Sure! I'm Daniel Yuhas. I've been knitting for over 20 years now, and still feel like I'm just getting warmed up. I teach at knitting festivals and my local yarn shops here in Portland, and my first book of knitting designs just came out, all about Knitting from the Cente Out.
The challenge I set for myself in this book was to see how many projects I could come up with that are knit from the center out - so there's quite a variety. Socks, hats, toys, sweaters, toys, knitted jewelry, you name it! Each one explores the center-out theme in some different way.
I got totally obsessed with all the design possibilities of center-out knitting when I made a baby blanket for my first niece. That blanket was divided into eight parts, and as soon as the blanket was done I had a toy octopus on my needles. One idea kept following the next and before I knew it I had a book on my hands.
The Sunflower Shawl. Norah Gaughan's awesome book Knitting Nature got me obsessed with phyllotaxis, the natural shapes that plants take as they grow, and this one is an exploration of that theme. I had dreams about it as the design came together.
Knitting is a super portable craft, so my making space is wherever I happen to be at the moment - the subway, the bus, my couch, or the shops I teach at. I've usually got a circular needle around my neck like a pair of reading glasses, and I tend to leave a trail of stitch markers wherever I go. My partner and I share a creative office space where I write, but a big chunk of my book was written in the Rose room of the New York Public Library - that majestic space really focused me.
I guess so!
I grew up in a super-crafty family. My mother was into basketry and my grandfather was an amazing woodworker, so I've been making things as long as I can remember. My first successful knitting project was an army green and burnt orange striped acrylic scarf I made my first year in college - it kind of hurts my current fashion sense to remember it, but hey, it was the nineties!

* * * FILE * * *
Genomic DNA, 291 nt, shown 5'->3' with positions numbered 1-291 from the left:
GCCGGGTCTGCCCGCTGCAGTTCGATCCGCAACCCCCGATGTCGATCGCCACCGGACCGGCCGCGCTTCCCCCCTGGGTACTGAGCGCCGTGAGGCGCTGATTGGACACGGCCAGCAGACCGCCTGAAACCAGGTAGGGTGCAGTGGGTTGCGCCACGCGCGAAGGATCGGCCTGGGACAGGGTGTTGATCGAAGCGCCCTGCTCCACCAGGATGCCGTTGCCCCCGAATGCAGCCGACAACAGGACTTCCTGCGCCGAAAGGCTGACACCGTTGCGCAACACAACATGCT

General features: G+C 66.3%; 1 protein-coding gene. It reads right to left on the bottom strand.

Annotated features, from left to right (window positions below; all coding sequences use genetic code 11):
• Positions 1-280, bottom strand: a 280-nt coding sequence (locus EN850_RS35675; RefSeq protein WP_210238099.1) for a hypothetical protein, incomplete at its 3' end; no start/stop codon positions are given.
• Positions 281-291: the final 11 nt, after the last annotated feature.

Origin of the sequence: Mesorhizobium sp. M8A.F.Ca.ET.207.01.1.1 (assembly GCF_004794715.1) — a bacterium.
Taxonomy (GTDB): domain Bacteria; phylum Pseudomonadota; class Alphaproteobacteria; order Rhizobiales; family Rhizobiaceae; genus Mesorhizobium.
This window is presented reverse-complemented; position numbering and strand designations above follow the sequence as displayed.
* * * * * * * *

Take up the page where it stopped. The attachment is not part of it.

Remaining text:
Katharine Cobey, who believes in taking ourselves seriously and knitting "no holds barred," Anna Zilboorg, whose Knitting for Anarchists rocked my world, Helle Jorgensen, Norah Gaughan, Jess Polka and Hansi Singh, each of whom got me excited about craft as a creative practice, Paul Jackson and Chris Palmer from the world of origami, the list goes on...
I'm a technique and idea junkie, so I'm constantly trying new moves and figuring out where they'll fit into my design work. Sometimes it starts from a really abstract place - I'll learn something new or have a new obsession of some kind, and try to use my knitting to explore that idea. Many of my favorite projects started out in the mistake pile, or sat around in my idea box for months until the design finally "clicked."
I've been super excited to be teaching workshops all over the US since the book came out, and I'll be doing a lot of that over the coming year. And of course I'll keep designing and writing. I'm gearing up for the next big thing, but not sure what shape that'll take yet.